SITES AquaNet is a standardized infrastructure for national and international researchers to run mesocosm experiments in lakes at Asa, Erken, Skogaryd, Svartberget and Bolmen field stations.

Apply to use AquaNet in 2023

  • In 2023 SITES AquaNet will offer transnational access though the EU-project AQUACOSM-plus, including travelling, lodging and logistic, technical and scientific support.
  • We invite research groups, individual researchers and trainees to join us in several coordinated experiment that we will run in the mesocosms across SITES lakes. The experiments will focus on the functional and compositional consequences of different run-off and salt disturbance regimes.
  • More information about the experiments and how to apply.

SITES AquaNet offers

  • Open access to equipment to run mesocosm experiments in one or more lakes spread across a geographical and climatic gradient in Sweden.
  • Experimental and technical support from qualified station´s personnel.
  • Linkage of experimental results to lake time series data and stream-lake interactions in collaboration with the sister monitoring project SITES Water.

Description of the infrastructure


SITES AquaNet is described in an open access article in Limnology and Oceanography: Methods.

Urrutia-Cordero, P., et al. (2021), SITES AquaNet: An open infrastructure for mesocosm experiments with high frequency sensor monitoring across lakes. Limnol Oceanogr Methods.


The infrastructure is located in four SITES stations (Svartberget, Erken, Skogaryd and Asa and an associated station at lake Bolmen, which is operated by Swedish Water Research/Sydvatten) and hence enables modularized experimental manipulations in lakes along a latitudinal gradient in Sweden. The lakes in each respective station (Stortjärn, Erken, Erssjön, Feresjön and Bolmen) vary in local environmental conditions. This allows achieving general conclusions on ecological phenomena; particularly how local differences between important variables across sites (e.g., temperature, elevation, nutrients and water colour) mediate the outcomes of experimental manipulations of explanatory predictors for the phenomena.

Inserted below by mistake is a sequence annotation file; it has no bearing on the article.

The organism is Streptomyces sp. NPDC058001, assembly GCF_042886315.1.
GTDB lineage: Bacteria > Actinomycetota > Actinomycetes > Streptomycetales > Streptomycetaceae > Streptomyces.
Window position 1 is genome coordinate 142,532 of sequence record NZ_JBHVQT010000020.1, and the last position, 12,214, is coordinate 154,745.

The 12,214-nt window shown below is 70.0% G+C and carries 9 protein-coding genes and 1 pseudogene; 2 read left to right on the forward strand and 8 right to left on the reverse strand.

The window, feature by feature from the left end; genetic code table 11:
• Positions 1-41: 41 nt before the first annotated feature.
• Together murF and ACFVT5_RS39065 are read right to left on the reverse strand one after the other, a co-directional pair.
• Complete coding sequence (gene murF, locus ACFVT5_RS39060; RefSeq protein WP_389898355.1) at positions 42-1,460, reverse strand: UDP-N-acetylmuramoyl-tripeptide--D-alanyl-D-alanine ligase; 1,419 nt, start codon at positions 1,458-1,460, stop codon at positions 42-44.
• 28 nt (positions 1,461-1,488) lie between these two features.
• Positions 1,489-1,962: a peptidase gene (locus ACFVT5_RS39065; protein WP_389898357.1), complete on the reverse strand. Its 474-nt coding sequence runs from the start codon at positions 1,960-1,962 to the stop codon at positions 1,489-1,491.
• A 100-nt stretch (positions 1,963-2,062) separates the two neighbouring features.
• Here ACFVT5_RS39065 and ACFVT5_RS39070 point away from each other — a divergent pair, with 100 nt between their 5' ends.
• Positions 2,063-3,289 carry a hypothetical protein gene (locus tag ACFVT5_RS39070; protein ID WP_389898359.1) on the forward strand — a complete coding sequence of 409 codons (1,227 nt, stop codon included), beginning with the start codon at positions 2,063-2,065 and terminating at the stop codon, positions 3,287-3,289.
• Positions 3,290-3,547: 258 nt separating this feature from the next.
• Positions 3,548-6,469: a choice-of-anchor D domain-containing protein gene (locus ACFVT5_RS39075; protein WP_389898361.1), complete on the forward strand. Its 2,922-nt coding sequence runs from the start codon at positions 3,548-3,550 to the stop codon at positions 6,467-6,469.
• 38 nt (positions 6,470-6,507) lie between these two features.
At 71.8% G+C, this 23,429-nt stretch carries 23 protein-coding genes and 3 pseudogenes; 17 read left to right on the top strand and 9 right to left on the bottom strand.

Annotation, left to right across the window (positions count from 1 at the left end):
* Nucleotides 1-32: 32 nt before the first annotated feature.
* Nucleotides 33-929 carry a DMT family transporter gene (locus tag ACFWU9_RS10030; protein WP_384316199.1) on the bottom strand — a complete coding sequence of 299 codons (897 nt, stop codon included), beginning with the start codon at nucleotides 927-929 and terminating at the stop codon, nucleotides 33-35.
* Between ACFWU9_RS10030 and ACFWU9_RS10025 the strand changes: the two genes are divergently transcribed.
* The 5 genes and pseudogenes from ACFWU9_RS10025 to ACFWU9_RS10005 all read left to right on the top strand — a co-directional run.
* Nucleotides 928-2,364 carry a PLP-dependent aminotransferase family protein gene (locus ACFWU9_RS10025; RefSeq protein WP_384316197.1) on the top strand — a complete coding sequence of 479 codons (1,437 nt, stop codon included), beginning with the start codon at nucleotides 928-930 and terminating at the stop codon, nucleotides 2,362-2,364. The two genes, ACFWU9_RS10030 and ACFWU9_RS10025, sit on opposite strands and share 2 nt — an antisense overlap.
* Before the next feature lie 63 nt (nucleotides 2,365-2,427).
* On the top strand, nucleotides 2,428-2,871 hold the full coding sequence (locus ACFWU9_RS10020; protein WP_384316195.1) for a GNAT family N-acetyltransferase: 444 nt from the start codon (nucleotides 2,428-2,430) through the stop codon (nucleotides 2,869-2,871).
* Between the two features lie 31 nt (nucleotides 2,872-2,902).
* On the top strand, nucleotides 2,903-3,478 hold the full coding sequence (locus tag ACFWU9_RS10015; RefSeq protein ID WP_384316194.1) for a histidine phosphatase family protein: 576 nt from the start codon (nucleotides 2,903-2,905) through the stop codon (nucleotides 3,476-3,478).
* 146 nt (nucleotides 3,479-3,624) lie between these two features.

Mesocosm enclosures
Each site is equipped with a jetfloat deployed in its local lake with 16-20 polyethylen cylindrical enclosures (700 L, 1.5 m deep, 0.8m Ø). Experimental manipulations can also be done in easily assembled polyethylen film enclosures with different shapes and dimensions, and the jetfloat can be moved to different locations (even other nearby lakes) and re-structured to fit various experimental needs.
Sensor measurements
The experimental facilities have a sensor and datalogging system to measure in each mesocosm real-time environmental parameters, such as DO, temperature, photosynthetic active radiation, chlorophyll, phycocyanin and turbidity. In addition, handheld sensor units offer the possibility to measure in situ pH and conductivity. This technical arrangement of sensors is unique worldwide and it allows researchers to capture much better ecological responses and at temporal scales that were not possible before.
Standardized sample collection and analyses